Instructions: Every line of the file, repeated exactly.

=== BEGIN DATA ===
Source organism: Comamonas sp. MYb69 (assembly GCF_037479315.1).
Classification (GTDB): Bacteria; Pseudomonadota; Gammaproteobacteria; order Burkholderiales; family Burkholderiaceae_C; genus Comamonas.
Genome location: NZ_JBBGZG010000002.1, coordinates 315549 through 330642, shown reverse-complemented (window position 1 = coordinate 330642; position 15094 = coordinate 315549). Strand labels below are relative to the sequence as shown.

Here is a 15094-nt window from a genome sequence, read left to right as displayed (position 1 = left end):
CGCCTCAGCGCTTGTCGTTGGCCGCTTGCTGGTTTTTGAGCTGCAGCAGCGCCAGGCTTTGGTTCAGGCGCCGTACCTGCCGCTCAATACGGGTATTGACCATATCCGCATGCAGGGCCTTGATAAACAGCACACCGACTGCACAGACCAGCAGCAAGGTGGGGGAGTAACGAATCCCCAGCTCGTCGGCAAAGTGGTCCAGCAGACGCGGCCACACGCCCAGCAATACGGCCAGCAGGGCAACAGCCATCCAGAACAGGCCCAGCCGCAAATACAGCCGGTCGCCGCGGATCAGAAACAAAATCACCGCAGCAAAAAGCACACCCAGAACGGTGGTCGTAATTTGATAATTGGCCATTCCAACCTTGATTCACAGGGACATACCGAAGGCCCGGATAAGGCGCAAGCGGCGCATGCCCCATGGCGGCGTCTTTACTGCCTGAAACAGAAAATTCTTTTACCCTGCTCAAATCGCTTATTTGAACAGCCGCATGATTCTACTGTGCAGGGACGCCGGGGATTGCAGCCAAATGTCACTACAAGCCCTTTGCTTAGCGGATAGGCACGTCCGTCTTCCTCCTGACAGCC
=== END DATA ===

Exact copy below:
Source organism: Comamonas sp. MYb69 (assembly GCF_037479315.1).
Classification (GTDB): Bacteria; Pseudomonadota; Gammaproteobacteria; order Burkholderiales; family Burkholderiaceae_C; genus Comamonas.
Genome location: NZ_JBBGZG010000002.1, coordinates 315549 through 330642, shown reverse-complemented (window position 1 = coordinate 330642; position 15094 = coordinate 315549). Strand labels below are relative to the sequence as shown.

Here is a 15094-nt window from a genome sequence, read left to right as displayed (position 1 = left end):
CGCCTCAGCGCTTGTCGTTGGCCGCTTGCTGGTTTTTGAGCTGCAGCAGCGCCAGGCTTTGGTTCAGGCGCCGTACCTGCCGCTCAATACGGGTATTGACCATATCCGCATGCAGGGCCTTGATAAACAGCACACCGACTGCACAGACCAGCAGCAAGGTGGGGGAGTAACGAATCCCCAGCTCGTCGGCAAAGTGGTCCAGCAGACGCGGCCACACGCCCAGCAATACGGCCAGCAGGGCAACAGCCATCCAGAACAGGCCCAGCCGCAAATACAGCCGGTCGCCGCGGATCAGAAACAAAATCACCGCAGCAAAAAGCACACCCAGAACGGTGGTCGTAATTTGATAATTGGCCATTCCAACCTTGATTCACAGGGACATACCGAAGGCCCGGATAAGGCGCAAGCGGCGCATGCCCCATGGCGGCGTCTTTACTGCCTGAAACAGAAAATTCTTTTACCCTGCTCAAATCGCTTATTTGAACAGCCGCATGATTCTACTGTGCAGGGACGCCGGGGATTGCAGCCAAATGTCACTACAAGCCCTTTGCTTAGCGGATAGGCACGTCCGTCTTCCTCCTGACAGCC